When someone in our country turns on their sink, shower, bath or hose, clean and processed water immediately flows. This access is so convenient that many people never understand the energy, chemical, and infrastructure-intensive process used to purify our water. Just to treat water, it takes 5,875 kWh per million gallons, according to the administration from Earth Consultants. Additionally, the Marin Climate Action Plan states that water conveyance and treatment contribute 1.2% of carbon emission in Marin County despite MMWD using Marin Clean Energy. Once all of these additional resources are taken into account, the already valuable resource of water becomes even more precious. When we waste water, we are not only wasting that precious and life-sustaining liquid, but also energy, chemicals and individuals' valuable time. Additionally, once water is used it must be treated again before it can be sent back into the ocean and rivers, adding to the amount of resources wasted when water isn't valued.

In other cultures around the world, water is prized because individuals are connected to the process of attaining it. However, the disconnect that is derived from the convenience of having unlimited clean water leads to destructive habits. People with this kind of access take hour-long showers. They leave the water running while they brush their teeth or for the 30 minutes that they are washing dishes. They leave their faucets partly on and don't bother to notice for hours, while remaining completely oblivious to the error of their ways.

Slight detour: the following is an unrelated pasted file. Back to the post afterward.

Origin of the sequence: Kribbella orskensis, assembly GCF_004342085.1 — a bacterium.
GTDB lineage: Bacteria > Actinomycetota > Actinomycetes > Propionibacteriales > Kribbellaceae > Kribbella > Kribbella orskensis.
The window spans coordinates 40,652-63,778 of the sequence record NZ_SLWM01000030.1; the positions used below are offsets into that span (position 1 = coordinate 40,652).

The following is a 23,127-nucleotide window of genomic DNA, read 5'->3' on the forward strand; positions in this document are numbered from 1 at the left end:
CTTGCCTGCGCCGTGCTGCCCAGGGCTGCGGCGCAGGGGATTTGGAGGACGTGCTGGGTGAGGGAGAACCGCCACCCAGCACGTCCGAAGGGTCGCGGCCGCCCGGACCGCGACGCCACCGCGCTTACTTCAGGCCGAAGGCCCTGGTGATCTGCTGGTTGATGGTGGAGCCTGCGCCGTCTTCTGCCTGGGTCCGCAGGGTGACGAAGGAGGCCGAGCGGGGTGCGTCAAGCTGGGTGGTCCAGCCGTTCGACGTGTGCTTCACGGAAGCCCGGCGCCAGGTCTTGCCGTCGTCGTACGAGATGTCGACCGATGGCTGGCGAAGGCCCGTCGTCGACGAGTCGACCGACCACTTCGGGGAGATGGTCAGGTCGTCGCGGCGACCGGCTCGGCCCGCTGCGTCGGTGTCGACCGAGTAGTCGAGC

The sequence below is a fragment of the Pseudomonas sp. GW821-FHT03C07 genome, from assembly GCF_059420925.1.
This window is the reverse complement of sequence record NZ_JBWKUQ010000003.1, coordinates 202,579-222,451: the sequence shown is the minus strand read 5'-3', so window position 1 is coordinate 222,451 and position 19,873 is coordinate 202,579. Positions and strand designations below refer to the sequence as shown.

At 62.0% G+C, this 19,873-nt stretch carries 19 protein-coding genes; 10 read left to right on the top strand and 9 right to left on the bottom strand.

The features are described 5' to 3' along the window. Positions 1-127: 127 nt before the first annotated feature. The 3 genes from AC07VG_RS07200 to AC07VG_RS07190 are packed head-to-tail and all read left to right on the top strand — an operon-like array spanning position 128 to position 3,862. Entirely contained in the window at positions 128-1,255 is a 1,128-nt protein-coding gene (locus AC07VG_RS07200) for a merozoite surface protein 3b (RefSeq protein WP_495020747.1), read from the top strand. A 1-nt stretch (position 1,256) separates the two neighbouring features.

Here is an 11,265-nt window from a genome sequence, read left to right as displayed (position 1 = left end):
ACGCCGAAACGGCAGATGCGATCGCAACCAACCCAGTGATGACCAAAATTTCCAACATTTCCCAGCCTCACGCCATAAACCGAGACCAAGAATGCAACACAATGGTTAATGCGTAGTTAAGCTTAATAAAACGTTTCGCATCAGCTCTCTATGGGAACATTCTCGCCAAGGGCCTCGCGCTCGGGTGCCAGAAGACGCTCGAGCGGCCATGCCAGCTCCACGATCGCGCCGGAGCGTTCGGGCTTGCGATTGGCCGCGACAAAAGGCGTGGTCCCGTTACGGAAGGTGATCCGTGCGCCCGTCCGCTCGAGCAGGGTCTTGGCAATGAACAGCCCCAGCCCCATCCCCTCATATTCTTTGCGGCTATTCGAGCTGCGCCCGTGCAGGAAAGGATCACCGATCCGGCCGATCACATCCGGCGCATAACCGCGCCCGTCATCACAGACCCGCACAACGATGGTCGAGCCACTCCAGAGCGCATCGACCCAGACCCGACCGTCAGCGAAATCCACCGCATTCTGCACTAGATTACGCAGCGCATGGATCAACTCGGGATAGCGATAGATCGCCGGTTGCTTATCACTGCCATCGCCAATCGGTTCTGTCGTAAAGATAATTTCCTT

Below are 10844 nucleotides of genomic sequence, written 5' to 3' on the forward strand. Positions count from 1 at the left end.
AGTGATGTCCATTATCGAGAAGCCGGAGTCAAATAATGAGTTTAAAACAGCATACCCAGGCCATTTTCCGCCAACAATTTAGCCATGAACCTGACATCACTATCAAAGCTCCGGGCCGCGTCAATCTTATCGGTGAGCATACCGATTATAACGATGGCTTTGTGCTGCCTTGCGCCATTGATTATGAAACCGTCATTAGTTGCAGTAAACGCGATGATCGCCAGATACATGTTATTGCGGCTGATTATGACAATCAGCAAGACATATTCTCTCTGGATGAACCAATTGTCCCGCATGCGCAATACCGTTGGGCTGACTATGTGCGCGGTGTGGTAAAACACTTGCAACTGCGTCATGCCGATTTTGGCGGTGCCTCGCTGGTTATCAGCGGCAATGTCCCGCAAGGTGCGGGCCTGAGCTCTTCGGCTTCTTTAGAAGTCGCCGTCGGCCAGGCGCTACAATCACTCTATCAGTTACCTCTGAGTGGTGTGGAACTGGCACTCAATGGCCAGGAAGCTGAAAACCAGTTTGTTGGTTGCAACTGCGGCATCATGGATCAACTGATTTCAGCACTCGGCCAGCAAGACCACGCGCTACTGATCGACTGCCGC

Over time, I have taught my family how to run our household using a minimal amount of water. This has involved changes to our habits, the way we view resources, and the infrastructure in our home. Whenever I wash dishes, I fill two small bins with warm water which I use to clean each and every dish. This results in the sink running for seconds instead of running constantly though the whole process. As appliances in my home have broken or come to a point where they need to be fixed, I have adamantly encouraged my family to replace them with low water use counterparts like low flow toilets and efficient washing machines. Additionally, we are very conscious about how much laundry we do and only run loads that are completely filled with dirty clothes. Making all of these habitual changes has shaped the way that I think about water. I am always appalled when I witness it being wasted, a feeling that forces me into immediate action. At my high school where I run our school's organic garden, I have implemented water saving strategies as well. When it rains we save water in buckets and tanks to be used on dryer days, which prevents us from needing to frequently use a hose. Additionally, I designed a small sink for our garden's raw food kitchen which recycles all of its water back into the garden beds.